jessie cole

novelist/writer

Tag: bruce springsteen

Words and Music

When pondering inspiration and where it is found, the cross-pollination that occurs amongst artistic genres always comes to mind. Art works that inspire writers, novels that inspire plays, plays that inspire films … the list goes on. Think of novelist Tracy Chevalier and her meditative take on Vermeer’s Girl with a Pearl Earring. But one of the least talked about of these artist-muse relationships is the interaction between music and writing.

A couple of years ago I read Paul Kelly’s mongrel memoir How to Make Gravy, and what struck me most forcibly about it was the breadth and depth of Kelly’s reading life. At seventeen Kelly was reading Herman Hesse, Arthur Rimbaud, Jack Kerouac and Henry Miller, by nineteen it was Walt Whitman and Jean Paul Sartre, with a bit of Nietzsche on the side. He spent large chunks of his twenty-fourth year lying on his bed reading Marcel Proust.

The opening line of the memoir alludes to Homer’s Odyssey, and the references to literature just keep coming. Dickens, Dostoevsky, Balzac, Henry James, Sir Walter Scott, Emile Zola, Thomas Mann, Virginia Woolf, Saul Bellow, John Updike, Philip Roth, Raymond Carver,as well as more contemporary writers like Nick Hornby, Tim Winton, Jonathan Franzen, Michael Ondantje, Robert Drewe, Peter Carey, Jeffery Euguenides and Gao Xingjian. Don’t even get me started on the poets! It seemed to me that Kelly’s book was, among other things, a meditation on the place of reading in an artist’s life. In this case, a songwriter.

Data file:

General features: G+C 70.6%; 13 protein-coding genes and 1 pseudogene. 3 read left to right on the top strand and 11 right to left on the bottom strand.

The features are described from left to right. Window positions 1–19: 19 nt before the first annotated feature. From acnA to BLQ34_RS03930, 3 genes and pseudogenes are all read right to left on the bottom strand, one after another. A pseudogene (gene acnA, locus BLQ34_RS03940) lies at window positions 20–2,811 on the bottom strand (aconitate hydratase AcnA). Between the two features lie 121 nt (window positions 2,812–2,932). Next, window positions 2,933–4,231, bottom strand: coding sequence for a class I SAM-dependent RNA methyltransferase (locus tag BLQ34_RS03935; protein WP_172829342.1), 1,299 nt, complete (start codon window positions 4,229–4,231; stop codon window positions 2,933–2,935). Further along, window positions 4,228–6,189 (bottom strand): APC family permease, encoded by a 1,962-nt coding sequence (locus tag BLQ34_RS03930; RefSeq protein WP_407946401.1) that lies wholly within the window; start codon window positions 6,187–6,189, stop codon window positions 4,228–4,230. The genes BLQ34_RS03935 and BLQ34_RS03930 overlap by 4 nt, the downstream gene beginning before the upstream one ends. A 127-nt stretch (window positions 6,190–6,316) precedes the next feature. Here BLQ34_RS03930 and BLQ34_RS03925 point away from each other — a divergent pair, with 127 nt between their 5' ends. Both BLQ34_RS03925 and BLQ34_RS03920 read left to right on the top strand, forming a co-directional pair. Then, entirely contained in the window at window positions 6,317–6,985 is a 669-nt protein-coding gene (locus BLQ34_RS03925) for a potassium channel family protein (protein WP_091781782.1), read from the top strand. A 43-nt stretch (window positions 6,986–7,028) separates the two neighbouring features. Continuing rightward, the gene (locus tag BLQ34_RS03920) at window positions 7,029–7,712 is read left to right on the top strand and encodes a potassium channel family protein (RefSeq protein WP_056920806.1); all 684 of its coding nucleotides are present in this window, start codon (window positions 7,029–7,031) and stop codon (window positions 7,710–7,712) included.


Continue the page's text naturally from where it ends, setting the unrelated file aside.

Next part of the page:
Paul Kelly

Paul Kelly talks about the way songwriters continuously ‘borrow’ from one another – “Ever since Homer’s repeated use of ‘rosy-fingered dawn’, ‘ wine dark sea’, and other formulas in The Odyssey, songwriters have been drawing on the communal pool of phrases and images available to anyone with ears.” He follows this up with – “Some people continue to be surprised by this – those who have notions of the artist as some kind of self-dredger, dragging pieces of originality up from the depths of their soul.” And then the somewhat cheeky – “Self expression is overrated, though. There’s so much of it around these days …”

Reading Kelly’s memoir, it was interesting to imagine the young Paul devouring all those literary classics, and how they must have swirled about in his subconscious, coming to light – sometimes years later – in mysterious ways. He wrote the song ‘Everything’s Turning to White’ – a retelling of the Raymond Carver short story ‘So Much Water So Close to Home’ – five years after reading it. When he got back to checking the story, he was startled by how exactly the details of story and song matched up. Kelly explains how some of the time this borrowing is subconscious – “Writing, though it may involve a lot of thinking, is never entirely under our conscious control.”

As with ‘Everything’s Turning to White,’ sometimes these cross-genre inspirations can bear wonderful fruit. Singer songwriter Gyan’s musical interpretation of the poems of Michael Leunig – Billy the Rabbit – is another tantalising example. In this case, Gyan turned to the work of Michael Leunig as solace when she was feeling burnt out. She spent twelve months putting a host of his poems to music. Eventually a friend who had worked with Leunig encouraged her to send the songs to him. She did, and Leunig loved them. And there began an unusual mixed-media collaboration, with the two of them giving performances involving Gyan singing while Leunig drew.